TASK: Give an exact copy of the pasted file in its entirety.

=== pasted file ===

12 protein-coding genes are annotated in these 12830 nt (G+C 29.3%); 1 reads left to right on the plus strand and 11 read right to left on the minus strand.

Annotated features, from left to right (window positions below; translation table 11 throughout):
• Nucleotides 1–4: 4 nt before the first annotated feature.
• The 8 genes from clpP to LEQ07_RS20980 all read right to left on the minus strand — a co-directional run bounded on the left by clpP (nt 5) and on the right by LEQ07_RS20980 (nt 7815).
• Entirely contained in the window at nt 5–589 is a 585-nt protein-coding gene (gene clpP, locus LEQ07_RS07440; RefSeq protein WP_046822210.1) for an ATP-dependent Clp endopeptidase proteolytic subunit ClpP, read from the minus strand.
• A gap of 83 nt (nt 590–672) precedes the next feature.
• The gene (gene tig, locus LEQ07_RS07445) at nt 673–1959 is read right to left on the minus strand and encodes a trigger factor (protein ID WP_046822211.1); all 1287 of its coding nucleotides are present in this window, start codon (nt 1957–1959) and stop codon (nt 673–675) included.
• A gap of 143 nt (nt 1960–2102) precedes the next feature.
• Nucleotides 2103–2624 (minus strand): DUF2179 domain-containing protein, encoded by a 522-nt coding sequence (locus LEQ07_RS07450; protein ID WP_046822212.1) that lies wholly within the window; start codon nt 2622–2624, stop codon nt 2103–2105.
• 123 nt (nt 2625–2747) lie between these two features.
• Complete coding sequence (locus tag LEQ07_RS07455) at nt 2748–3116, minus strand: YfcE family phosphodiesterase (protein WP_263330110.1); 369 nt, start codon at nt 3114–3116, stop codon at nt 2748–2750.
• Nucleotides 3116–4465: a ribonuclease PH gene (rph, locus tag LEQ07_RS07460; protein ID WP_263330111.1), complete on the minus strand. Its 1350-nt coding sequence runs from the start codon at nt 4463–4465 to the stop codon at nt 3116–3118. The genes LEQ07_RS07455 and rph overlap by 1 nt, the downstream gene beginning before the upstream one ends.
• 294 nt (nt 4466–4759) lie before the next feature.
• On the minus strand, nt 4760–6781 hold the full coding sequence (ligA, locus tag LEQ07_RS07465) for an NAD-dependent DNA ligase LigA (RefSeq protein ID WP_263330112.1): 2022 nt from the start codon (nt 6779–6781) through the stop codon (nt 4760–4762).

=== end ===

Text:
12 protein-coding genes are annotated in these 12830 nt (G+C 29.3%); 1 reads left to right on the plus strand and 11 read right to left on the minus strand.

Annotated features, from left to right (window positions below; translation table 11 throughout):
• Nucleotides 1–4: 4 nt before the first annotated feature.
• The 8 genes from clpP to LEQ07_RS20980 all read right to left on the minus strand — a co-directional run bounded on the left by clpP (nt 5) and on the right by LEQ07_RS20980 (nt 7815).
• Entirely contained in the window at nt 5–589 is a 585-nt protein-coding gene (gene clpP, locus LEQ07_RS07440; RefSeq protein WP_046822210.1) for an ATP-dependent Clp endopeptidase proteolytic subunit ClpP, read from the minus strand.
• A gap of 83 nt (nt 590–672) precedes the next feature.
• The gene (gene tig, locus LEQ07_RS07445) at nt 673–1959 is read right to left on the minus strand and encodes a trigger factor (protein ID WP_046822211.1); all 1287 of its coding nucleotides are present in this window, start codon (nt 1957–1959) and stop codon (nt 673–675) included.
• A gap of 143 nt (nt 1960–2102) precedes the next feature.
• Nucleotides 2103–2624 (minus strand): DUF2179 domain-containing protein, encoded by a 522-nt coding sequence (locus LEQ07_RS07450; protein ID WP_046822212.1) that lies wholly within the window; start codon nt 2622–2624, stop codon nt 2103–2105.
• 123 nt (nt 2625–2747) lie between these two features.
• Complete coding sequence (locus tag LEQ07_RS07455) at nt 2748–3116, minus strand: YfcE family phosphodiesterase (protein WP_263330110.1); 369 nt, start codon at nt 3114–3116, stop codon at nt 2748–2750.
• Nucleotides 3116–4465: a ribonuclease PH gene (rph, locus tag LEQ07_RS07460; protein ID WP_263330111.1), complete on the minus strand. Its 1350-nt coding sequence runs from the start codon at nt 4463–4465 to the stop codon at nt 3116–3118. The genes LEQ07_RS07455 and rph overlap by 1 nt, the downstream gene beginning before the upstream one ends.
• 294 nt (nt 4466–4759) lie before the next feature.
• On the minus strand, nt 4760–6781 hold the full coding sequence (ligA, locus tag LEQ07_RS07465) for an NAD-dependent DNA ligase LigA (RefSeq protein ID WP_263330112.1): 2022 nt from the start codon (nt 6779–6781) through the stop codon (nt 4760–4762).